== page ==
Unusual looping of the internal carotid artery in relation to an enlarged lymph node
Satheesha Nayak B*
Department of Anatomy, Melaka Manipal Medical College (Manipal Campus) Manipal, India
- *Corresponding Author:
- Satheesha Nayak B., MSc, PhD
Professor of Anatomy, Melaka Manipal Medical College (Manipal Campus), International Centre for Health Sciences Madhav Nagar, Manipal Udupi District, Karnataka State, 576 104, India
Tel: +91 820 2922519
Fax: +91 820 2571905
E-mail: [email protected]
Date of Received: October 30th, 2009
Date of Accepted: June 9th, 2010
Published Online: June 16th, 2010
© Int J Anat Var (IJAV). 2010; 3: 84–85.
Knowledge of variations of internal carotid artery is important to surgeons doing head and neck surgery as well as to radiologists doing imaging and invasive techniques. In the current case, the right internal carotid artery showed a characteristic loop at its beginning. An abnormal, enlarged lymph node was found at the carotid bifurcation, which was projecting into the loop. The left internal carotid artery was normal. The unusual looping of internal carotid artery at its beginning might result in altered blood flow to the brain and may lead to confusions in surgical, imaging and invasive techniques.-
variation, artery, internal carotid artery, deep cervical lymph node
The internal carotid artery is the larger terminal branch of common carotid artery. It originates at the level of upper border of the lamina of thyroid cartilage and ascends vertically in the carotid sheath and enters the carotid canal at the base of the skull. In the cranial cavity it passes through the cavernous sinus. After coming out of the cavernous sinus, it divides into anterior and middle cerebral arteries at the base of the brain. It is the major artery of the brain, eye and the internal ear. It has a straight course in the neck. Kink in its course in the neck may result in hindrance in the blood flow to the above regions and can cause serious problems.
The study involved the dissection of the neck of an adult South Indian male cadaver aged approximately 50 years. The dissection was carried out at the Melaka Manipal Medical College (Manipal Campus). The dissection was carried out in the year 2008. The body was preserved in 10% formalin at a temperature of 4°C.
During the dissection, we observed a loop formed by the internal carotid artery near the carotid bifurcation (Figures 1, 2). The artery on the left side of the neck was normal. An abnormal, enlarged lymph node was situated at the carotid bifurcation. This node was pushing into the loop of internal carotid artery (Figure 1). During the initial part of the dissection, the loop of the artery also looked like another lymph node. Careful dissection revealed the loop of the artery. The superior root of the ansa cervicalis crossed the loop formed by the internal carotid artery. There were no other variations in the right side of the neck.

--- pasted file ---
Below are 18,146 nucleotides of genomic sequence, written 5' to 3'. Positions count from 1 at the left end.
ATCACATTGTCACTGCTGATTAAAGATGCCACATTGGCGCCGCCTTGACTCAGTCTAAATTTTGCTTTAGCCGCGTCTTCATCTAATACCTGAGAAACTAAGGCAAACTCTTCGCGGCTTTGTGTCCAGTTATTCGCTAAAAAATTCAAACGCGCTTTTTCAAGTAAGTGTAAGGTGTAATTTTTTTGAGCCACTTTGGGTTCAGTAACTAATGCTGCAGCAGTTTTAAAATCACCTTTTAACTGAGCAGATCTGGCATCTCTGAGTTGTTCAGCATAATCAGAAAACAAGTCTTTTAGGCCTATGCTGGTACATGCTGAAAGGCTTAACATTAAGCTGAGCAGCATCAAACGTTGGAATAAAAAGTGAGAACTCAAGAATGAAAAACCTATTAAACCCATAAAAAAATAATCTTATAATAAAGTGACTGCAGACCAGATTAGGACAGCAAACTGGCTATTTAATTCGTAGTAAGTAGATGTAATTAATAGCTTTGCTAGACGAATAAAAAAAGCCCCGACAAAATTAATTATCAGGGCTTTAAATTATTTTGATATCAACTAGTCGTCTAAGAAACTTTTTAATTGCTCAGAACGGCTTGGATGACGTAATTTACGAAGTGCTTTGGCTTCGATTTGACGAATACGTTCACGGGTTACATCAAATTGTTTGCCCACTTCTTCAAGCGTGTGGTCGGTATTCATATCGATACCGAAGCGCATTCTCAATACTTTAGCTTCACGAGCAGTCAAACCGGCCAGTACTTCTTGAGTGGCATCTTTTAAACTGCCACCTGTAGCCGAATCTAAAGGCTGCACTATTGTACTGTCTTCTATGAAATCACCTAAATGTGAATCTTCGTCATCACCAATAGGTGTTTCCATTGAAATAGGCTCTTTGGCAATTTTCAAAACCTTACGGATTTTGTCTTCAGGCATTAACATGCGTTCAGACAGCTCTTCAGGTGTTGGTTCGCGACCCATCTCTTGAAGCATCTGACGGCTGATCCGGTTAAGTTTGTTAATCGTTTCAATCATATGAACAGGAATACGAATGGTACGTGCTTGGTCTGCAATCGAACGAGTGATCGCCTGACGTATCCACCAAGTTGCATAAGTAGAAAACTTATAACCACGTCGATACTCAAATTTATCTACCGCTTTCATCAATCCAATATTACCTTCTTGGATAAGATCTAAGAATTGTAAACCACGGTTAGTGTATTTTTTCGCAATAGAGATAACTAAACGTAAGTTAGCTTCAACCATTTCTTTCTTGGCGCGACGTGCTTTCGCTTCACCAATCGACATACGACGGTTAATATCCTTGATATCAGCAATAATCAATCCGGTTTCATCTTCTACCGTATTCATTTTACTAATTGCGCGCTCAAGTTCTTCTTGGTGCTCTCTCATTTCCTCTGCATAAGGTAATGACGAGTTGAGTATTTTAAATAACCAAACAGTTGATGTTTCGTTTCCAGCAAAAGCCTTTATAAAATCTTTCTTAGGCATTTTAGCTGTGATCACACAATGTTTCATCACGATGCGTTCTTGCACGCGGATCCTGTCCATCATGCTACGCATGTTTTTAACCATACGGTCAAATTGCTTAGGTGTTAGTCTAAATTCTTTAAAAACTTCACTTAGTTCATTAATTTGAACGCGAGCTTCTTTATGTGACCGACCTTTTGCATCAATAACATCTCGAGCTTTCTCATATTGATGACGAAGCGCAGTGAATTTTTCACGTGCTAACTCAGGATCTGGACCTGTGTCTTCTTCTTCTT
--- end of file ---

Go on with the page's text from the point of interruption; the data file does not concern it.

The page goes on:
Figure 1: Dissection demonstrating the right side of the neck. (PBD: posterior belly of digastric; ECA: external carotid artery; SSG: submandibular salivary gland; ICA: internal carotid artery; CCA: common carotid artery; AC: ansa cervicalis; IJV: internal jugular vein; DCL: deep cervical lymph node; STA: superior thyroid artery)
Figure 2: Dissection demonstrating loop of the right internal carotid artery. (PBD: posterior belly of digastric; ECA: external carotid artery; LICA: loop of internal carotid artery; HGN: hypoglossal nerve; CCA: common carotid artery; SRAC: superior root of ansa cervicalis; IJV: internal jugular vein)
Looping or kinking of internal carotid artery is not uncommon. Although incidence of coiling and kinking of internal carotid artery has been estimated to be from 10% to 16% in general population, respective clinical significance still remains the ground of controversy. The internal carotid artery may take a sinuous course with a pronounced curve or a horseshoe shape, or may even form a complete loop in the upper cervical part of the vessel. This kinking of the artery may be due, however, to cardiovascular disease . The looping of the lower part of the vessel has not been reported yet. During the neck dissection, Ogretmenoglu  found a sigmoid looping of internal carotid artery, which resembled a lymph node, rather than the artery itself. Looping of the artery in the lateral pharyngeal space has also been noted. The artery is particularly dangerous when it is in contact with the tonsillar fossa .
The other reported variations of the internal carotid artery include its medial position in relation to external carotid artery at the carotid bifurcation [4–8], its unilateral or bilateral absence  and an unusual artery connecting it with the external carotid artery .
The lymph node that we observed at carotid bifurcation is a “surprise” node for a surgeon as it is not a usual position for a lymph node. The enlarged node must be one of the deep cervical nodes, which has been displaced from its other group members that lie along the internal jugular vein. The loop of carotid artery also resembled a lymph node during early stages of the dissection. The looping of the artery, resemblance of the loop to a node and the presence of a node in the loop are very important for a surgeon who does cervical lymph node removal. The artery might be damaged during this procedure. The loop might mislead or cause confusions to radiologists who do imaging or invasive techniques. This type of loop at the bifurcation might cause problems at old age as the vessel becomes atherosclerotic or degenerative. It might also result in decreased blood supply to the brain.
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